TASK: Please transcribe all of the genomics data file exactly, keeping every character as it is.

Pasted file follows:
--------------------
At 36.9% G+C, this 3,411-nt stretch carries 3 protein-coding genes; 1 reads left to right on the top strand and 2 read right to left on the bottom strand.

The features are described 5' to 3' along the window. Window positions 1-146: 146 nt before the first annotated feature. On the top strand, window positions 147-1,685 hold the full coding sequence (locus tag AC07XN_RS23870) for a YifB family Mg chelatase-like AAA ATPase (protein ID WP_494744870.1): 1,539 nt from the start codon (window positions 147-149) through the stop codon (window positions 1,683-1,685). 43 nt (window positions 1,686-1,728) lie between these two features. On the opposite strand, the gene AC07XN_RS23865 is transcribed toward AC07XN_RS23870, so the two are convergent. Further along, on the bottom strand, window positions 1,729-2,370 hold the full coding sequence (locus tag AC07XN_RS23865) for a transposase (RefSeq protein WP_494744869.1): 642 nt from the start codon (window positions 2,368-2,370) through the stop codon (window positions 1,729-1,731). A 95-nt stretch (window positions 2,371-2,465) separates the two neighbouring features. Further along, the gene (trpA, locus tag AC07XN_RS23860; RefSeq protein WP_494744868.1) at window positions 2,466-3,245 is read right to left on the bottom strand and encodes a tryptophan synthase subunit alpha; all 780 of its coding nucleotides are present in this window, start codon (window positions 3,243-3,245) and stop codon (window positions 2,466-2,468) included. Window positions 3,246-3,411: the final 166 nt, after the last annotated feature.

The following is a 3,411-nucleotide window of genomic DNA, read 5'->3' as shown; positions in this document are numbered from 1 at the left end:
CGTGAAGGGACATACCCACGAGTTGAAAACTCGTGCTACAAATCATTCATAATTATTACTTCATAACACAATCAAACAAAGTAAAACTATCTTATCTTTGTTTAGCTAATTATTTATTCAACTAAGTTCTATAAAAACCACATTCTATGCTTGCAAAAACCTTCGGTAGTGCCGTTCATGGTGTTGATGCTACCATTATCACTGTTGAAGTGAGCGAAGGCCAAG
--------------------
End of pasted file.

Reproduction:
At 36.9% G+C, this 3,411-nt stretch carries 3 protein-coding genes; 1 reads left to right on the top strand and 2 read right to left on the bottom strand.

The features are described 5' to 3' along the window. Window positions 1-146: 146 nt before the first annotated feature. On the top strand, window positions 147-1,685 hold the full coding sequence (locus tag AC07XN_RS23870) for a YifB family Mg chelatase-like AAA ATPase (protein ID WP_494744870.1): 1,539 nt from the start codon (window positions 147-149) through the stop codon (window positions 1,683-1,685). 43 nt (window positions 1,686-1,728) lie between these two features. On the opposite strand, the gene AC07XN_RS23865 is transcribed toward AC07XN_RS23870, so the two are convergent. Further along, on the bottom strand, window positions 1,729-2,370 hold the full coding sequence (locus tag AC07XN_RS23865) for a transposase (RefSeq protein WP_494744869.1): 642 nt from the start codon (window positions 2,368-2,370) through the stop codon (window positions 1,729-1,731). A 95-nt stretch (window positions 2,371-2,465) separates the two neighbouring features. Further along, the gene (trpA, locus tag AC07XN_RS23860; RefSeq protein WP_494744868.1) at window positions 2,466-3,245 is read right to left on the bottom strand and encodes a tryptophan synthase subunit alpha; all 780 of its coding nucleotides are present in this window, start codon (window positions 3,243-3,245) and stop codon (window positions 2,466-2,468) included. Window positions 3,246-3,411: the final 166 nt, after the last annotated feature.

The following is a 3,411-nucleotide window of genomic DNA, read 5'->3' as shown; positions in this document are numbered from 1 at the left end:
CGTGAAGGGACATACCCACGAGTTGAAAACTCGTGCTACAAATCATTCATAATTATTACTTCATAACACAATCAAACAAAGTAAAACTATCTTATCTTTGTTTAGCTAATTATTTATTCAACTAAGTTCTATAAAAACCACATTCTATGCTTGCAAAAACCTTCGGTAGTGCCGTTCATGGTGTTGATGCTACCATTATCACTGTTGAAGTGAGCGAAGGCCAAG